Tracked Large, Medium and Small jet inventories decreased 4.7%, 4.2% and 1.3%, respectively, while Turboprops listed ‘For Sale’ increased by 1.4%. Entering Q4 2018, sellers appear to be more focused on moving their aircraft, with Ask Price dropping 5% at the end of September.
By fleet average and individual group, values experienced the following changes:
- Large and Medium jet transactions were primarily centered on higher quality assets.
- Small jet trades appeared to be of mixed asset quality.
- Turboprop inventory improved, relative to asset quality, with lower-rated units trading and higher quality assets entering the inventory.
- The ‘For Sale’ changes resulted in Maintenance Exposure worsening for Large jets, remaining steady for Medium jets, and improving for Small jets and Turboprops.
Asset Insight’s tracked fleet Quality Rating entered the ‘Excellent’ range, with the figure improving to 5.296 (a 12-month best), on a scale of –2.5 to 10 (see Table A). This reflects a reduction in both the number of upcoming scheduled maintenance events and their average cost.
With asset quality improving, average Maintenance Exposure (an aircraft’s accumulated/embedded maintenance expense) decreased (improved) 4.8% to $1.385m as the inventory fleet’s upcoming maintenance events are expected to be less expensive.
Maintenance Exposure to Ask Price (ETP) Ratio
The ETP Ratio (see Table B) is a useful indicator of an aircraft’s marketability, computed by dividing the asset's Maintenance Exposure (the financial liability accrued with respect to future scheduled maintenance events) by its Ask Price.
‘Days on Market’ analysis has shown that when the ETP Ratio is greater than 40%, a listed aircraft’s time on the market increases, usually by more than 30% and, during Q3 2018, assets whose ETP Ratio was 40% or more were listed ‘For Sale’ nearly 34% longer (on average) than aircraft whose Ratio was below 40% (i.e. 280 versus 374 Days on Market).
The September analysis also revealed that 48.8% of all tracked models and 57.6% of Asset Insight’s fleet posted an ETP Ratio above 40%.
The tracked fleet’s ETP Ratio recorded a substantial decrease (improvement) in September, following five consecutive monthly increases. It registered 67.1% (versus August’s record-worst 72.3%).
- Turboprops accounted for the lowest (best) ETP Ratio at 50.1%;
- Large jets followed at 64.2% (the group’s record-worst Ratio);
- Small jets came in at 68.3% (reflecting a nearly 19% improvement over last month, along with the group’s best 12-month figure); and
- Medium jets improved slightly to 78%.
Asset Insight September Market Summary
Inventory aircraft quality registered a 1.3% improvement during September, and 1.9% during Q3. This may not sound like much, but when one considers the overall Ask Price reduction, the market is primed for an excellent Q4.
However, not all models fared as well, and buyers not conducting detailed analytics before making an offer are liable to ‘pay the price’. Sellers must equally learn how their aircraft compares with assets listed ‘For Sale’ that, in some cases, will include different make/model aircraft than the one they’re selling.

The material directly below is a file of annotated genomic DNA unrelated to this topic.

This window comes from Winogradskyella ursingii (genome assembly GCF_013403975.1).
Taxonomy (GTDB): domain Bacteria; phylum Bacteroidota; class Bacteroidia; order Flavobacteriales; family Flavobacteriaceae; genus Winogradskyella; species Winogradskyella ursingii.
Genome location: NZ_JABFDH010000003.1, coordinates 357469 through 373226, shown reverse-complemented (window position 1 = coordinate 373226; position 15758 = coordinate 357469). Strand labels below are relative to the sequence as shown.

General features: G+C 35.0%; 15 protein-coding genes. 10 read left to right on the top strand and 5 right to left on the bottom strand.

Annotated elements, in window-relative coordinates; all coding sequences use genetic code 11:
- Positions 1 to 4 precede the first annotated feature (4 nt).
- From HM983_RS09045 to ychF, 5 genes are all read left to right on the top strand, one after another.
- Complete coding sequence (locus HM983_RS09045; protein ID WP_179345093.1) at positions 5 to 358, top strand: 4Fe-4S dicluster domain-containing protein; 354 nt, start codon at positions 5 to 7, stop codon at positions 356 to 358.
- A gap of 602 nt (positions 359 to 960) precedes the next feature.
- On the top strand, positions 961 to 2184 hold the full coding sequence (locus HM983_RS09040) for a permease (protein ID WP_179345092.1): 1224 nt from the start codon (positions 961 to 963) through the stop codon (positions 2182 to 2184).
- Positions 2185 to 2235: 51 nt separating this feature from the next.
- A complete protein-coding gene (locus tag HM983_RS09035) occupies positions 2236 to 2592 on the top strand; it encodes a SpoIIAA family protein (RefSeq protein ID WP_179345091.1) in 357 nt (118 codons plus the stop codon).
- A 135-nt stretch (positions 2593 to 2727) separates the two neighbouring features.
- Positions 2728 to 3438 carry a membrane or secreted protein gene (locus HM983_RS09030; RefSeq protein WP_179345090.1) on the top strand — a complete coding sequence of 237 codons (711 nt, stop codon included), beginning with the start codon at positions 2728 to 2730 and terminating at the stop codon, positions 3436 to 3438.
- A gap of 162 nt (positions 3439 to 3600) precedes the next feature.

Inventory decreased by 16 units, lowering asset quality and increasing Maintenance Exposure 4.9% as higher quality aircraft transacted. At 5.392, the group maintained its ‘Excellent’ Quality Rating, even though Maintenance Exposure hit a 12-month high (worst) figure and boosted the ETP Ratio to a record-high (worst) 64.2%.
Based on the limited availability facing buyers, detailed analytics (and not patience) will be key for those seeking to close a deal before year-end.
The tracked fleet’s inventory decreased by another 21 units with transactions slightly favoring higher quality aircraft. The group’s Quality Rating decreased 1.6%, safely within the ‘Very Good’ range, while Maintenance Exposure remained unchanged.
The Ask Price increased 2.2%, although September’s figure was just above August’s 12-month low. The ETP Ratio decreased slightly, but at 78% the figure will likely make it difficult for most sellers to obtain a reasonable offer for their aircraft.
Inventory dropped by six units in September, with transactions involving primarily lower quality aircraft. Quality Rating improved 3.8% to edge into the ‘Outstanding’ range, while Maintenance Exposure decreased (improved) a dramatic 15.8%, thereby setting the stage for an impressive 18.7% ETP Ratio improvement to 68.3%, the group’s best 12-month figure.
Small Jets currently offer some great values, assuming buyers do their homework, while numerous sellers should be poised to benefit from the currently stable Ask Prices.
Our tracked inventory fleet increased by another four units in September. Asset quality improved 6.8%, primarily due to transactions involving lower quality aircraft, and pushed the group into the ‘Very Good’ range. Maintenance Exposure posted an impressive 10.7% drop helping reduce the ETP Ratio to 50.1%, even though Ask Prices fell 1.1% to a 12-month low figure.
Locating assets offering good value should be straight-forward for buyers, while many sellers should be able to justify the price point for their asset.